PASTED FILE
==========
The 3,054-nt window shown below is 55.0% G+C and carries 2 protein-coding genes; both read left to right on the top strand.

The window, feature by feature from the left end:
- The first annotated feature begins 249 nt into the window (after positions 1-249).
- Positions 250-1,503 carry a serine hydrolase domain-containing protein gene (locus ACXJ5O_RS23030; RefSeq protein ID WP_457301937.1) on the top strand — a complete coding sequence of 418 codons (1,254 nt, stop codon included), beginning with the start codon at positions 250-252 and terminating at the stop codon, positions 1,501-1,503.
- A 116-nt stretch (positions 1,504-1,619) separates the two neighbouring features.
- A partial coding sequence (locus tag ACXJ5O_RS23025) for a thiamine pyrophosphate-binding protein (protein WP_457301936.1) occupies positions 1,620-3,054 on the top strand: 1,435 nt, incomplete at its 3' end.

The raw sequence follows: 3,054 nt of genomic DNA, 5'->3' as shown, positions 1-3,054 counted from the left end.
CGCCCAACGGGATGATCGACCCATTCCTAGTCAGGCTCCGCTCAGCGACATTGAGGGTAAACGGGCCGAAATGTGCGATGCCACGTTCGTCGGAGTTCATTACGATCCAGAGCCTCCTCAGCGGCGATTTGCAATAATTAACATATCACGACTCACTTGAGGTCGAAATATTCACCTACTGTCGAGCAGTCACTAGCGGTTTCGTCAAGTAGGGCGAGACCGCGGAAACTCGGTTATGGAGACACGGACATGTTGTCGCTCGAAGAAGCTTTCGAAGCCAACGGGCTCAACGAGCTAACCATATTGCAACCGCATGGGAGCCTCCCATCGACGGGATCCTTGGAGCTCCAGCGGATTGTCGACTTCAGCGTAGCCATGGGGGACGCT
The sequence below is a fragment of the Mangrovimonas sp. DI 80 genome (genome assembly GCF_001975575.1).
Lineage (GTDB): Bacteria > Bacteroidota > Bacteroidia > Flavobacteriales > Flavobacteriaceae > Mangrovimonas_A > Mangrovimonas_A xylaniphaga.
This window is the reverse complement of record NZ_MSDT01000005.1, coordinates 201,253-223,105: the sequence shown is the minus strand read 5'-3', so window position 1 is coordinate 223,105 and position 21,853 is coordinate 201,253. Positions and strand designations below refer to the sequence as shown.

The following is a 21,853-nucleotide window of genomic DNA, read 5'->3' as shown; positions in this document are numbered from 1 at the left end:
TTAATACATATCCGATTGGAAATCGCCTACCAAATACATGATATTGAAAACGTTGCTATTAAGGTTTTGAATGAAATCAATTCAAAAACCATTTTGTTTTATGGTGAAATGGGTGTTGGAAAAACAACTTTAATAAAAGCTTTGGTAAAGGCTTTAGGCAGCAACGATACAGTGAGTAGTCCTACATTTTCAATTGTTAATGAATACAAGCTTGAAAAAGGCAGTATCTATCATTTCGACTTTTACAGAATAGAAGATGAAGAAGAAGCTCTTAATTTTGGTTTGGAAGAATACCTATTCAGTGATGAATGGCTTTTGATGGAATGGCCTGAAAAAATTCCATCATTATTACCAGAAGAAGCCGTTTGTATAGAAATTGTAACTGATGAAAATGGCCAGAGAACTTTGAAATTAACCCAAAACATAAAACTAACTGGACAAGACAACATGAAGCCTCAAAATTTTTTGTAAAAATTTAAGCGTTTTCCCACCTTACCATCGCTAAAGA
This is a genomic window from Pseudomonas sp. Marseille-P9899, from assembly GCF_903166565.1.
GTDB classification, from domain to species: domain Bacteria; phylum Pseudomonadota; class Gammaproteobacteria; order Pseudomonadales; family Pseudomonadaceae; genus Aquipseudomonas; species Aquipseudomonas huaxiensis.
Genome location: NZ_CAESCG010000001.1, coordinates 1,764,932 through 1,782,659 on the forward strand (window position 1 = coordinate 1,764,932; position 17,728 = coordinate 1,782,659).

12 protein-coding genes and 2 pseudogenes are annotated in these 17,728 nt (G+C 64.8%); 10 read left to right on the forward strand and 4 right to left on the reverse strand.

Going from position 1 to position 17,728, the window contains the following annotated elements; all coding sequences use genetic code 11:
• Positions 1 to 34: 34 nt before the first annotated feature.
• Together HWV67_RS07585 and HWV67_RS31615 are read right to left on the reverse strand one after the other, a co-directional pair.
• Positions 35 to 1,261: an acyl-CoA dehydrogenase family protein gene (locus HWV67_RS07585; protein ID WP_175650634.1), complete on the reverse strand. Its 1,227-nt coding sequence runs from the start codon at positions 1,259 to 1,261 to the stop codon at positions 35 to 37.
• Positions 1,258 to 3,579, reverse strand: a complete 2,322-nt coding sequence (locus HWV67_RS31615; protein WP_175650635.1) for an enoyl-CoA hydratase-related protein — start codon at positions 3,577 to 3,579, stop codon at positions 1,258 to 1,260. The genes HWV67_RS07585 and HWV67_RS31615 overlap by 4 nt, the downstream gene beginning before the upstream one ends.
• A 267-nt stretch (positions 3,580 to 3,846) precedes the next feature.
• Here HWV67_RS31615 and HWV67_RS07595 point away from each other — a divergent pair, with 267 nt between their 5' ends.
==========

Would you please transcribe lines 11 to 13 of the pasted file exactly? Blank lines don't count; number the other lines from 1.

This window is the reverse complement of record NZ_MSDT01000005.1, coordinates 201,253-223,105: the sequence shown is the minus strand read 5'-3', so window position 1 is coordinate 223,105 and position 21,853 is coordinate 201,253. Positions and strand designations below refer to the sequence as shown.

The following is a 21,853-nucleotide window of genomic DNA, read 5'->3' as shown; positions in this document are numbered from 1 at the left end:
TTAATACATATCCGATTGGAAATCGCCTACCAAATACATGATATTGAAAACGTTGCTATTAAGGTTTTGAATGAAATCAATTCAAAAACCATTTTGTTTTATGGTGAAATGGGTGTTGGAAAAACAACTTTAATAAAAGCTTTGGTAAAGGCTTTAGGCAGCAACGATACAGTGAGTAGTCCTACATTTTCAATTGTTAATGAATACAAGCTTGAAAAAGGCAGTATCTATCATTTCGACTTTTACAGAATAGAAGATGAAGAAGAAGCTCTTAATTTTGGTTTGGAAGAATACCTATTCAGTGATGAATGGCTTTTGATGGAATGGCCTGAAAAAATTCCATCATTATTACCAGAAGAAGCCGTTTGTATAGAAATTGTAACTGATGAAAATGGCCAGAGAACTTTGAAATTAACCCAAAACATAAAACTAACTGGACAAGACAACATGAAGCCTCAAAATTTTTTGTAAAAATTTAAGCGTTTTCCCACCTTACCATCGCTAAAGA